SCOTIABANK CONTACT PHOTOGRAPHY FESTIVAL 
WATER: SUSTAINING LIFE
May 4 to May 31, 2017

For details of the city-wide CONTACT festival visit: http://scotiabankcontactphoto.com/

 

20170325_133248

URBAN GALLERY HOSTS ANNUAL CENTENNIAL COLLEGE ART SHOW FOR 1ST YR “STUDIO ARTS” PROGRAM STUDENTS

Another wonderful afternoon of celebrating emerging Canadian artists took place at Toronto’s URBAN GALLERY as students from the Centennial College Studio Arts program opened their 2 week exhibition of multi-media works. FEVER showcases 25 emerging artists who explore the frontiers deeply submerged within the box.20170325_140117Under the guidance of Program Coordinator Prof. David McClyment, the 1st year students enjoyed their first professional gallery experience including meeting media and schmoozing with art fans, friends and family who came out to support them.  20170325_132850 20170325_132839 20170325_13294720170325_140615 20170325_133112 20170325_133128Here’s Prof. McClyment (below L) with some of his student artists…20170325_14054920170325_145227The unique and provocative work by Priscilla Koopman attracted many new fans, including Jenny Huddy, a visitor from Australia who is pictured (below R) with Priscilla (L)20170325_142837

20170325_133048 20170325_133053Here’s Matthew Oakes who proudly posed alongside his work….20170325_140325Another favourite was this unique double sided painting and clay sculpture self-portrait of Joy who attracted a lot of camera attention…20170325_132918 20170325_141531 20170325_14393220170325_143905And so many more wonderful artworks to view….20170325_140034 20170325_141102(0)Urban Gallery’s curator Allen Shugar (below R) chatted with the students….20170325_140059…and gallery director Calvin Hambrook (below R) greeted artists and their guests at the front door…20170325_140449The reception was catered by the adjoining UrbanSource Catering…oooh yummm!20170325_140409Congratulations to Prof. McClyment and his students on a great show…20170325_150158 20170325_140112You have until April 1st to visit and support these emerging stars of the Canadian art world. For gallery hours, visit:  www.urbangallery.caFever Image CENTENNIAL COLLEGE March 2017

POST SCRIPT: There was big excitement for one young artist – Dara Collins – when her beautiful mixed-media (with tiny twinkling lights) of a mountain scene called “Unrefined Illusions” was sold at the end of the opening reception. The buyer was art lover David Currah from Fife House.  Bravo and congratulations to Dara – pictured below with her artwork.UNREFINED ILLUSIONS Dara Collins -sold

 

1457016348

TIME TO MARK YOUR CALENDARS FOR THESE EXCITING TORONTO ART EVENTS

Lots of great art shows and solo exhibits coming up in the next few months so I thought I’d give my readers the advance news so you can mark your calendars.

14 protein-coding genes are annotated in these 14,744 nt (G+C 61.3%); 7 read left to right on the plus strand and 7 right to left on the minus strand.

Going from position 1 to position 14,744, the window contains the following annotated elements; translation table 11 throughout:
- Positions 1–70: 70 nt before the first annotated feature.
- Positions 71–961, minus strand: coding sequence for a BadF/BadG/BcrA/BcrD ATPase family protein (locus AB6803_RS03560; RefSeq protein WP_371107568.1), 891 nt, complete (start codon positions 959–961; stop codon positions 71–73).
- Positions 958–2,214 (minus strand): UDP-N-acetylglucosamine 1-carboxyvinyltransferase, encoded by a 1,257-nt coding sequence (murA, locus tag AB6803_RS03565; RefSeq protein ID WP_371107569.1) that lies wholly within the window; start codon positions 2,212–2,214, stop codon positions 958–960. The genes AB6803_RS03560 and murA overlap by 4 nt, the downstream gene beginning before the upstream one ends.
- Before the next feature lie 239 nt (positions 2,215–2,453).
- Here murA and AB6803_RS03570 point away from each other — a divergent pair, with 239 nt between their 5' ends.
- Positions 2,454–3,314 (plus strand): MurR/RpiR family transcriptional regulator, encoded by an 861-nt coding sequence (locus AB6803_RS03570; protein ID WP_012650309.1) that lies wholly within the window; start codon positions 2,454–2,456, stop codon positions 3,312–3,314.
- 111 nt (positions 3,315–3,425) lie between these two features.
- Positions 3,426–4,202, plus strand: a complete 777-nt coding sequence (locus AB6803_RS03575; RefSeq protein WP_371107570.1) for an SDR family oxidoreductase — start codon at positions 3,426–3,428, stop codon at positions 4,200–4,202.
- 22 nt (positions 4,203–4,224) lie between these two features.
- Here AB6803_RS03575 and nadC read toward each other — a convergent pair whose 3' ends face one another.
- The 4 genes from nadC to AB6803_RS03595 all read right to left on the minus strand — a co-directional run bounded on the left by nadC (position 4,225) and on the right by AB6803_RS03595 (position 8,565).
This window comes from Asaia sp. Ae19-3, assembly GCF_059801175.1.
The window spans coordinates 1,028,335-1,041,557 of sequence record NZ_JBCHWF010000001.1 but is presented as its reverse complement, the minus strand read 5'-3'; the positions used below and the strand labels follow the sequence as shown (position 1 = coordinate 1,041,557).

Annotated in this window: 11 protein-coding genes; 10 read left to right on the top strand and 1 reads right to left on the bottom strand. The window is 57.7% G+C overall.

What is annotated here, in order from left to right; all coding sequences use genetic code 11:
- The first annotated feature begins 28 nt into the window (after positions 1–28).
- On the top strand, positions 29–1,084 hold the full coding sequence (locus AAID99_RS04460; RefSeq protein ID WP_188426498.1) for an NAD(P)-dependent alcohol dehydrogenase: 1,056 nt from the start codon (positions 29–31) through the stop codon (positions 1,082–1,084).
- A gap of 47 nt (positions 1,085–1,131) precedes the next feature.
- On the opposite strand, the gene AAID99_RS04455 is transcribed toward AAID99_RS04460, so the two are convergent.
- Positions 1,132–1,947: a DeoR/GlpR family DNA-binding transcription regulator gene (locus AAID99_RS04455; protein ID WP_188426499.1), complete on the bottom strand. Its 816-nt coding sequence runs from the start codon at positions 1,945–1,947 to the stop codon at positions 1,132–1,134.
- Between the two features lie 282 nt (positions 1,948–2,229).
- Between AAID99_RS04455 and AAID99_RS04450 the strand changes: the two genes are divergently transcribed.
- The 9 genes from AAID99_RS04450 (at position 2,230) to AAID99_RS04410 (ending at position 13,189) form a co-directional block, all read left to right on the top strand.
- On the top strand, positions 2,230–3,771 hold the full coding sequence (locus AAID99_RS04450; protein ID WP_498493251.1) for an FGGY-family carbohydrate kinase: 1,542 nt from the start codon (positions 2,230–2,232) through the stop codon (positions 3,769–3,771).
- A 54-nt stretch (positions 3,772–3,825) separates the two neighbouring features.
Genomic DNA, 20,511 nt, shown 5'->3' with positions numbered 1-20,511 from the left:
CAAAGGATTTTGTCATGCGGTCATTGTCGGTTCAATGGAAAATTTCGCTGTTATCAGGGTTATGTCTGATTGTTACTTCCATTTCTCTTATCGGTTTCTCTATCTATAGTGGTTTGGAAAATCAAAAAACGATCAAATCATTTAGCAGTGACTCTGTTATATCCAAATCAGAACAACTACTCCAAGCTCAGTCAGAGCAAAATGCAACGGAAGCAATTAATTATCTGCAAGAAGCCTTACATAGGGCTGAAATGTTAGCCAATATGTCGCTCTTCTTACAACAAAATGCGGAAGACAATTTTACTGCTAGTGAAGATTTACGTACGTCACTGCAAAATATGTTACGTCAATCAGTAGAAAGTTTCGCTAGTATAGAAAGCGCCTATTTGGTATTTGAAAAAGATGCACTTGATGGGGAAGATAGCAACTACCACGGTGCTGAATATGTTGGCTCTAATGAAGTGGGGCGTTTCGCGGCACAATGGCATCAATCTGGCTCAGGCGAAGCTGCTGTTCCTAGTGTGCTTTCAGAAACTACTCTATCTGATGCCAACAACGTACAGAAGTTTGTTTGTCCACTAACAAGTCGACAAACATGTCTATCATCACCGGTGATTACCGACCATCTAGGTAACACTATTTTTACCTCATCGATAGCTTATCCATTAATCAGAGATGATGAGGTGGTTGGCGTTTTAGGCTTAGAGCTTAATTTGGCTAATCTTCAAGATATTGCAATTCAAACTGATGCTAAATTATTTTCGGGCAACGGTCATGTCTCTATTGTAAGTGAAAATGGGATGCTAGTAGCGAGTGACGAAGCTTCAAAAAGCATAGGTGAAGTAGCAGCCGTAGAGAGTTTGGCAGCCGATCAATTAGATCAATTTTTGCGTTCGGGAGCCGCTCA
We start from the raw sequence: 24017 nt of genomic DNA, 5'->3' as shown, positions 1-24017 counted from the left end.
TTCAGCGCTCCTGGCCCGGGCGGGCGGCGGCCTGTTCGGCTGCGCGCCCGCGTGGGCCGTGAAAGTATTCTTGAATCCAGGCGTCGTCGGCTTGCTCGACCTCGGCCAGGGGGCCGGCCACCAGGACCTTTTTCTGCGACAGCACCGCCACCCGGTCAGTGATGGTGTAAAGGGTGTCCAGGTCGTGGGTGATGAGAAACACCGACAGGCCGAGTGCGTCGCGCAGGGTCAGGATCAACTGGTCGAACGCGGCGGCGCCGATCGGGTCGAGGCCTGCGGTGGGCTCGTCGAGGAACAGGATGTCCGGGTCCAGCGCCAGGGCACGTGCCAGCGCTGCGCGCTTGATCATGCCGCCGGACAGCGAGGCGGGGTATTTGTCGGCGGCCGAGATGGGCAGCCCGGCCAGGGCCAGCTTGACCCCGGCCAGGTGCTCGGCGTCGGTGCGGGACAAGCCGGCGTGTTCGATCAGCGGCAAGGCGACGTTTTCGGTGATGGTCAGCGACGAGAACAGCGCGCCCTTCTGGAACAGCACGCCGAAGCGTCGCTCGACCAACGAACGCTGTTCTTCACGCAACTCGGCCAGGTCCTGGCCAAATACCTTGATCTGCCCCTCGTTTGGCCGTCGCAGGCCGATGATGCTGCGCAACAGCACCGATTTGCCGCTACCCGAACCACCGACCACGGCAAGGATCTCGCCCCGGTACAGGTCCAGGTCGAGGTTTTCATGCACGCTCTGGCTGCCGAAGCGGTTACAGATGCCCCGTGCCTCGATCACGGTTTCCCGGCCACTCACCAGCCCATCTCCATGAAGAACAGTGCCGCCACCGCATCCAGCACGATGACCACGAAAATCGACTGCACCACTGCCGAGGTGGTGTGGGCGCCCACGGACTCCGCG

First up, URBAN GALLERY hosts the annual Centennial College Studio Arts Program (1st year students) titled “Fever” the last weeks of March with the opening reception Sat. March 25th (2-5pm). RSVP to attend: urbangalleryart1@gmail.com  The gallery is located at 400 Queen St East, Toronto. For additional information, visit www.urbangallery.caFever Image CENTENNIAL COLLEGE March 2017 Priscilla Koopman email Ying Shi emailThen the following Saturday, April 1st, we have the grand opening of the new indie gallery, STOCKYARDS GALLERY, located at 1611 Dupont St, Toronto, with their first group show, Fool For Art. The show features works from renowned Canadian artists Robert McAffee and Brigitte Granton as well as gallery founder and artist, Lola Kerecki (works featured below, in order of listing).  www.stockyardsgallery.caUpdated exhibition info for stockyards month long event Nipigon Sunset Robert McAffee Oil on canvas $6800 Neddies Bay Brigitte Granton 30x40 Oil on canvas $3400 Smoking Lady Lola Kerecki  36x48 Oil on Canvas $2400 (1)Then we go back to URBAN GALLERY on Sat. April 8th (2-5pm) for the opening of Colin Nunn‘s solo show, Prototype, which runs through the month of April.  RSVP to attend the opening reception: urbangalleryart1@gmail.com  For additional information, visit www.urbangallery.caColinNun-Deluxe goodluck_1 joy_1From May 4 to 31, URBAN GALLERY presents their annual group show Water: Sustaining Life for the Scotiabank CONTACT Photography Festival featuring the works of Karen Silver, Maria Ricossa, Chris Hominuk and Alex Turner (see below, images in order of above listing). the opening reception is Sat. May 6th (2-5pm).  RSVP to attend the opening reception: urbangalleryart1@gmail.com  For additional information, visit www.urbangallery.caSymmetry Karen Silver 497 KBRICOSSA_Blue DressCHRIS HOMINUK Oneida FallsTURNER TransformationIn June, local contemporary/surrealist painter JOHNY DELUNA presents his solo show, Spontaneous Levitation, at the Art Square Gallery, located at 334 Dundas St West (opposite the AGO). Show runs June 5 thru 19th, with the opening reception on Thurs. June 8 (6-9 pm). Kindly RSVP to attend opening night to: FordhamPR@rogers.com  For more information about this exciting artist visit: www.johnydeluna.comSong To The Moon webs size April In New York - mar chair fearofflying  small1And don’t forget the big Toronto Outdoor Art Show and the charming Riverdale Art Walk taking place this summer – our city is so rich with talented artists of every medium. Please come out and support Canadian artists….purchases are always appreciated and ooo’s and aaah’s are welcome, too!